Google: Here’s how we blocked the biggest web DDoS attack of all time

Google Cloud has revealed that it blocked the largest distributed denial of service (DDoS) attack on record, which peaked at 46 million requests per second (rps).

The June 1 attack targeted a Google Cloud customer using the Google Cloud Armor DDoS protection service.

Over the course of 69 minutes starting at 9:45 a.m. PT, attackers bombarded its client’s HTTP/S load balancer with HTTPS requests, starting at 10,000 rps and within minutes up to 100,000 rps before peak at 46 million rps.

Google says it’s the largest Layer 7 attack ever, referring to the application layer – the top layer – of the OSI model of the internet.

The attack on Google’s client was almost twice as large as a HTTPS DDoS attack against a Cloudflare customer in June that peaked at 26 million rps. This attack also relied on a relatively small botnet consisting of 5,067 devices spread across 127 countries.

The attack against Google’s client was also carried out via HTTPS but used “HTTP Pipelining”, a technique to increase rps. Google says the attack originated from 5,256 source IP addresses in 132 countries.

“The attack exploited encrypted (HTTPS) requests that would have required additional computing resources to generate,” says Google.

“Although the end of encryption was necessary to inspect traffic and effectively mitigate the attack, the use of HTTP pipeline required Google to perform relatively few TLS handshakes.”


Google Cloud

Google says the geographic distribution and types of insecure services used to generate the attack match the Mēris family of botnets. Meris is a An IoT botnet appeared in 2021 which mostly consisted of compromised MikroTik routers.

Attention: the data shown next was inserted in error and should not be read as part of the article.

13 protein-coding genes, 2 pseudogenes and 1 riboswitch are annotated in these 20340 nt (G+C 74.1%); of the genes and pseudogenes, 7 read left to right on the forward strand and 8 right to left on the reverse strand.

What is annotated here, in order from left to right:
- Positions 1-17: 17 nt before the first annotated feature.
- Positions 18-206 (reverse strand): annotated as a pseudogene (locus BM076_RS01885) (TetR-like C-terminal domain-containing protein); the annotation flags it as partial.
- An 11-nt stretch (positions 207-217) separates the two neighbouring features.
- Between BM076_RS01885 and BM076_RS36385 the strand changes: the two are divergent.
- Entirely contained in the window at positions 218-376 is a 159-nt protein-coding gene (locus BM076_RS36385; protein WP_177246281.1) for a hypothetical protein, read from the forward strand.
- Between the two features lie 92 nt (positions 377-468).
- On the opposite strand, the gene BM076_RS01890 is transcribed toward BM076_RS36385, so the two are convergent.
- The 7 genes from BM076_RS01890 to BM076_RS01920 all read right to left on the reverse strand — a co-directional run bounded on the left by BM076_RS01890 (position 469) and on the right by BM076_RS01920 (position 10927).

Researchers at Qrator who previously analyzed Mēris’ use of HTTP Pipelining explained that the technique involves sending unnecessary HTTP requests in batches to a targeted targeted server, forcing it to respond to these batches of requests. Pipelining increases rps, but as mentioned by Google, this technique did not require it to complete TLS handshakes.

Cloudflare attributed the 26 million rps attack to what it called the Mantis botnet, which it considered an evolution of Mēris. According to Cloudflare, Mantis was powered by hacked virtual machines and servers hosted by cloud companies rather than low-bandwidth IoT devices.

SEE: How to know if you’re involved in a data breach – and what to do next

Google noted that this Mēris-linked botnet abused insecure proxies to hide the true origin of the attacks.

He also noted that about 22% or 1,169 of source IP addresses corresponded to Tor exit nodes, but the volume of requests from these nodes accounted for only 3% of attack traffic.

“Although we believe that Tor’s participation in the attack was incidental due to the nature of the vulnerable services, even at 3% of the peak (above 1.3 million rps), our analysis shows that exit nodes of Tor can send a significant amount of unwanted traffic to web applications and services.”

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